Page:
A Labour MP just took a desperate dig at Corbyn, at the worst possible time [TWEETS]
In the wake of a horrific murder of a US citizen in central London on 3 August, Labour leader Jeremy Corbyn respectfully offered his sympathy to her family. But for one Labour MP, this seemed like the perfect time to take a dig.
Jim Fitzpatrick, who served as a minister under both Tony Blair and Gordon Brown, published the following jibe on Twitter:
Other Twitter users immediately slammed his untimely comment, saying:
Are you for real @FitzMP? Using a comment about a woman's death to make an unfunny joke?
— Imelda. (@imeldamaguire) August 4, 2016
@carolewalkercw how insensitive mocking him while he offers condolences to the family of a murder victim , stay classy Jim
— Bill Baker (@billyboybaker) August 4, 2016
Admitting that he is planning to step down after his current term in parliament finishes, the Poplar and Limehouse MP apparently had no desire to respect the wishes of his Constituency Labour Party (CLP), which voted in late July to nominate Jeremy Corbyn as Labour leader. What would the CLP think of embarrassing public critiques of Corbyn from the local MP, one might ask?
What happened to Fitzpatrick?
While Fitzpatrick was once referred to in The Telegraph as “a Blairite loyalist“, he has not always been a typical right-wing Labour MP. According to TheyWorkForYou, he has “almost always voted for use of UK military forces in combat operations overseas” (including the invasion of Iraq), but he took a stand in 2013 by resigning his shadow ministerial post over Ed Miliband’s Syria policy. He insisted:
My objection is not having an exit strategy, not having an end game… There’s only one thing which is absolutely guaranteed – nobody knows what’s going to happen if we go down the road of military action. We’ve seen it too often in recent decades… I’m opposed to military intervention in Syria, full stop.
Then, in 2014, he took another decision that saw him stray from the Blairite path, signing an open letter to David Cameron (along with Jeremy Corbyn and Diane Abbott) which demanded government calls:
for an immediate end to Israel’s action [in Gaza] – which is fundamentally based on the collective punishment of the Palestinian people… and that unless it ends this bloody campaign the UK will move to impose sanctions on it until it adheres to international law. In particular, we demand that Britain will not buy or supply military equipment that has, or could be, used or tested as part of Israel’s illegal occupation or as part of its collective punishment of the Palestinian people.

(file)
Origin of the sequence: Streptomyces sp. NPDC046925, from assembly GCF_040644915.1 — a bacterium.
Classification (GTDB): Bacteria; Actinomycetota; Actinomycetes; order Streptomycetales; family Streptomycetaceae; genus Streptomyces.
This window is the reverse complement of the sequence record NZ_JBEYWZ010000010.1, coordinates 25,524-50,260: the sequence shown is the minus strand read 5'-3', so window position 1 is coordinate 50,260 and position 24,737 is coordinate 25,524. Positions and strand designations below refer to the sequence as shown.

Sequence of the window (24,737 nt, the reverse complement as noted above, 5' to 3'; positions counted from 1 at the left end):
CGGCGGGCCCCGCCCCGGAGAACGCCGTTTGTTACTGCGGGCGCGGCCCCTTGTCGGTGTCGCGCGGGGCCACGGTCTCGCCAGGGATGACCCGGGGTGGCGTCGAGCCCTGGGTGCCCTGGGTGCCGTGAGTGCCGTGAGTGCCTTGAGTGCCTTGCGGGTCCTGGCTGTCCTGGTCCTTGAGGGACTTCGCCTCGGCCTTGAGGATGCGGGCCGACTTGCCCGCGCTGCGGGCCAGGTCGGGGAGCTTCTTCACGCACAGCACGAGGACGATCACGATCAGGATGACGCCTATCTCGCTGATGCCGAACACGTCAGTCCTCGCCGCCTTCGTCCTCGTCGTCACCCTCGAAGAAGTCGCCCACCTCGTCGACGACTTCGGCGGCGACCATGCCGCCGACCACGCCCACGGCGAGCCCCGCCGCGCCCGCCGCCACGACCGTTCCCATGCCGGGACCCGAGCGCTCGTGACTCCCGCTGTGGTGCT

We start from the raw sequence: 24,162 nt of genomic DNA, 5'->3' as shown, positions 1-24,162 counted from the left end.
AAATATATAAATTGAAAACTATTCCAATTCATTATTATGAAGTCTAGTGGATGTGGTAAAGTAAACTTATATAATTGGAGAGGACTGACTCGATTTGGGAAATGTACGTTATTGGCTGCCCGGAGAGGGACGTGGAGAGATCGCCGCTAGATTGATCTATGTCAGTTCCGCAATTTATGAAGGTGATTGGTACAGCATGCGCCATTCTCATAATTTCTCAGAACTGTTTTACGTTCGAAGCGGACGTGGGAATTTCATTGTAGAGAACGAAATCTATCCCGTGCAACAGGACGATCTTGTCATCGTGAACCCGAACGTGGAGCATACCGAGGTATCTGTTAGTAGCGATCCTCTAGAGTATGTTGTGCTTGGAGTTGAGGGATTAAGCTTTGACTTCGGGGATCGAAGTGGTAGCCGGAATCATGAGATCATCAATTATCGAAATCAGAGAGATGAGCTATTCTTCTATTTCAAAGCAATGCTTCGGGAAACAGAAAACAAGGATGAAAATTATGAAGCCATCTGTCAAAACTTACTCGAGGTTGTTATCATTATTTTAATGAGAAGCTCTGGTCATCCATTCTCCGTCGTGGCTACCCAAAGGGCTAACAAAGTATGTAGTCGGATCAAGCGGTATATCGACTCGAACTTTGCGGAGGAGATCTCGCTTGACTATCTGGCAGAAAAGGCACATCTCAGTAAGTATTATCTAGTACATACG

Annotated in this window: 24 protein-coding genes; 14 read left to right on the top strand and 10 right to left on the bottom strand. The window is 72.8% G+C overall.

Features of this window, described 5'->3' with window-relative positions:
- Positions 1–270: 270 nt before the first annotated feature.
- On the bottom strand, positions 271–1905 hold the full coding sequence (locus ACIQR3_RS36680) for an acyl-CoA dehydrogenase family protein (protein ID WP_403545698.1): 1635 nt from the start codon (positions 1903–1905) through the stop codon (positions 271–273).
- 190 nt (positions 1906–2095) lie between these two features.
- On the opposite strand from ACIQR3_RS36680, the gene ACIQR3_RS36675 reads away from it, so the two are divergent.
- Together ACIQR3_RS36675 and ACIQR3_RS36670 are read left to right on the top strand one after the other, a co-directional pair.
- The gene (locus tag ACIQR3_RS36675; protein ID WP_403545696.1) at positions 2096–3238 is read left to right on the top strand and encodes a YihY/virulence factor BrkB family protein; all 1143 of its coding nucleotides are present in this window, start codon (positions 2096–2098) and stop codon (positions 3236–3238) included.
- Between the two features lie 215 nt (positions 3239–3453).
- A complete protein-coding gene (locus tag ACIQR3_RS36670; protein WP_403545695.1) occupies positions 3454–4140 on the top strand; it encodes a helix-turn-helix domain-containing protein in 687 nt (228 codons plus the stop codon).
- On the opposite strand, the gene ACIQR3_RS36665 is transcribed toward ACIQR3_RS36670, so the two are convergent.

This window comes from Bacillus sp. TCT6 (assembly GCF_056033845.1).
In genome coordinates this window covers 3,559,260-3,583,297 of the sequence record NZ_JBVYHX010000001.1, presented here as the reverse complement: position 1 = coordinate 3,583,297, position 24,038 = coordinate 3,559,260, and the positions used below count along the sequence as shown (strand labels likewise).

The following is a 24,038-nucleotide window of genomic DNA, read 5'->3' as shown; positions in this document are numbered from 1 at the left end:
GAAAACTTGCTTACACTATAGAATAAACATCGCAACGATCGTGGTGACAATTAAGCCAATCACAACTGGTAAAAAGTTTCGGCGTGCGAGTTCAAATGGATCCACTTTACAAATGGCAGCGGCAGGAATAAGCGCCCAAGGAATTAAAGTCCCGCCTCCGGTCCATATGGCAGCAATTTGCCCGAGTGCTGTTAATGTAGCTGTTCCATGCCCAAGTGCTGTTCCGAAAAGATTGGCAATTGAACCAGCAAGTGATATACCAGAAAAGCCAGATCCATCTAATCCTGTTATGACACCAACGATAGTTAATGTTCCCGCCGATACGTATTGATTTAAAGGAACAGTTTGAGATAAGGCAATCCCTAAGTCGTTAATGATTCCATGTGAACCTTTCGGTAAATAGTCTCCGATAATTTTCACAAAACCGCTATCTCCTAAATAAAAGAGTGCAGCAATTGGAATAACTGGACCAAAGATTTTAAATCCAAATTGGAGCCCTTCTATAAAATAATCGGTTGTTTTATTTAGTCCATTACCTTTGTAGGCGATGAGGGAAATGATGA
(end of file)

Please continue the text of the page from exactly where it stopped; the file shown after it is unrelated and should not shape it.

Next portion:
And Fitzpatrick has even praised Labour’s shift leftwards under Jeremy Corbyn, albeit indirectly. As a former fireman, he welcomed the Fire Brigades Union’s (FBU) decision to re-affiliate to the Labour Party in November 2015 – over ten years after leaving the party over a bitter pay row with the Blair government. He said:
The fact they are considering coming back is good news… The more unions affiliated to Labour, the better for the party… It helps widen Labour’s potential membership and for unions it gives them a political voice in Parliament. Disaffiliation from Labour was a great disappointment to many of us.
Essentially, the MP was insisting that Corbyn’s pro-union leadership was a positive for Labour, given that the FBU proudly claimed to have been “one of the first trade unions to declare support for Corbyn’s leadership campaign”. According to General Secretary Matt Wrack:
Firefighters recognise that the Labour party has changed for the better since the election of Jeremy Corbyn, who has given our members and supporters hope that we can shift the political debate in favour of working people. We have a Labour Party leader and shadow chancellor who are vehemently opposed to austerity, who are ready to fight for a fair alternative that doesn’t attack the living standards, livelihoods and the hard won rights of working people.
Wrack also said:
The Labour leader is fully and unreservedly pro trade unions; Jeremy Corbyn and John McDonnell have supported the FBU for many years.
All of this begs one important question. If Fitzpatrick thinks greater union involvement in the Labour Party is a good thing, and he supports a more peaceful or moderate foreign policy position, then why has he now decided to make desperate and embarrassing public criticisms of Jeremy Corbyn – the man who represents both unions and peace abroad?
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Featured image via Rwendland/Wikimedia Commons
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